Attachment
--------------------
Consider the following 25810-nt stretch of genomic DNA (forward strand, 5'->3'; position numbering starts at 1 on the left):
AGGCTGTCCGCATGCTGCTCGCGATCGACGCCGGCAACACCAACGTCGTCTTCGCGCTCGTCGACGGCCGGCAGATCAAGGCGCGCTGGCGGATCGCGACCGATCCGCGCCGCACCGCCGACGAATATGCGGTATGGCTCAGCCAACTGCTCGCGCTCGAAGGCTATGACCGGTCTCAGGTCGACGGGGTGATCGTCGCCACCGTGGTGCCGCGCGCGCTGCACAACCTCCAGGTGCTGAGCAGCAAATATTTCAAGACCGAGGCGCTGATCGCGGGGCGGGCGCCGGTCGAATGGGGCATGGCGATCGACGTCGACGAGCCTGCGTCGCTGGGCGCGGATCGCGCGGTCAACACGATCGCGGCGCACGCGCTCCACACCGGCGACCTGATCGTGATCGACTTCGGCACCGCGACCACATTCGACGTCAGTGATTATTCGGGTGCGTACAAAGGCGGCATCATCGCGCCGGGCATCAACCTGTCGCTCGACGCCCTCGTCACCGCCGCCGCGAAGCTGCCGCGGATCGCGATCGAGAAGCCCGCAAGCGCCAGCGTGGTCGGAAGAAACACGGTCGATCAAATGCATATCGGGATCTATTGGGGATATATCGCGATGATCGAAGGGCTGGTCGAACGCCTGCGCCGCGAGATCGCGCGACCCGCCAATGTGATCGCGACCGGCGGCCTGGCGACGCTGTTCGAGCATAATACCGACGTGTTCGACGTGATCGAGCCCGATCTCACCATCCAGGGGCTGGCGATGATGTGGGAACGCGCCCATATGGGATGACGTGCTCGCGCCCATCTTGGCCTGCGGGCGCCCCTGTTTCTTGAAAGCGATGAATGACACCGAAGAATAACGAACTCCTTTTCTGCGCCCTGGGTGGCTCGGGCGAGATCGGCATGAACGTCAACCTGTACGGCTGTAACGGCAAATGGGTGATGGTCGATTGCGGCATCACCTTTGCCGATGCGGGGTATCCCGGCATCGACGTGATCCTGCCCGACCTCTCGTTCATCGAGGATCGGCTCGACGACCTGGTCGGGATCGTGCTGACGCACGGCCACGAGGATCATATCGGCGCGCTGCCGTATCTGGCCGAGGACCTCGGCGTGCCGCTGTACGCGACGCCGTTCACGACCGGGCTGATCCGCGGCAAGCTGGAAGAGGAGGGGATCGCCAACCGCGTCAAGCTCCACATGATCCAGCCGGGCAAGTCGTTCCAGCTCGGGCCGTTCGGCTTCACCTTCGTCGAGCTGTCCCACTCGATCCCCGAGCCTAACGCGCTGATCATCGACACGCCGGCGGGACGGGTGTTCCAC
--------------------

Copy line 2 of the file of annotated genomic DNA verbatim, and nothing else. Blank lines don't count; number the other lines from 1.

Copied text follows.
AGGCTGTCCGCATGCTGCTCGCGATCGACGCCGGCAACACCAACGTCGTCTTCGCGCTCGTCGACGGCCGGCAGATCAAGGCGCGCTGGCGGATCGCGACCGATCCGCGCCGCACCGCCGACGAATATGCGGTATGGCTCAGCCAACTGCTCGCGCTCGAAGGCTATGACCGGTCTCAGGTCGACGGGGTGATCGTCGCCACCGTGGTGCCGCGCGCGCTGCACAACCTCCAGGTGCTGAGCAGCAAATATTTCAAGACCGAGGCGCTGATCGCGGGGCGGGCGCCGGTCGAATGGGGCATGGCGATCGACGTCGACGAGCCTGCGTCGCTGGGCGCGGATCGCGCGGTCAACACGATCGCGGCGCACGCGCTCCACACCGGCGACCTGATCGTGATCGACTTCGGCACCGCGACCACATTCGACGTCAGTGATTATTCGGGTGCGTACAAAGGCGGCATCATCGCGCCGGGCATCAACCTGTCGCTCGACGCCCTCGTCACCGCCGCCGCGAAGCTGCCGCGGATCGCGATCGAGAAGCCCGCAAGCGCCAGCGTGGTCGGAAGAAACACGGTCGATCAAATGCATATCGGGATCTATTGGGGATATATCGCGATGATCGAAGGGCTGGTCGAACGCCTGCGCCGCGAGATCGCGCGACCCGCCAATGTGATCGCGACCGGCGGCCTGGCGACGCTGTTCGAGCATAATACCGACGTGTTCGACGTGATCGAGCCCGATCTCACCATCCAGGGGCTGGCGATGATGTGGGAACGCGCCCATATGGGATGACGTGCTCGCGCCCATCTTGGCCTGCGGGCGCCCCTGTTTCTTGAAAGCGATGAATGACACCGAAGAATAACGAACTCCTTTTCTGCGCCCTGGGTGGCTCGGGCGAGATCGGCATGAACGTCAACCTGTACGGCTGTAACGGCAAATGGGTGATGGTCGATTGCGGCATCACCTTTGCCGATGCGGGGTATCCCGGCATCGACGTGATCCTGCCCGACCTCTCGTTCATCGAGGATCGGCTCGACGACCTGGTCGGGATCGTGCTGACGCACGGCCACGAGGATCATATCGGCGCGCTGCCGTATCTGGCCGAGGACCTCGGCGTGCCGCTGTACGCGACGCCGTTCACGACCGGGCTGATCCGCGGCAAGCTGGAAGAGGAGGGGATCGCCAACCGCGTCAAGCTCCACATGATCCAGCCGGGCAAGTCGTTCCAGCTCGGGCCGTTCGGCTTCACCTTCGTCGAGCTGTCCCACTCGATCCCCGAGCCTAACGCGCTGATCATCGACACGCCGGCGGGACGGGTGTTCCAC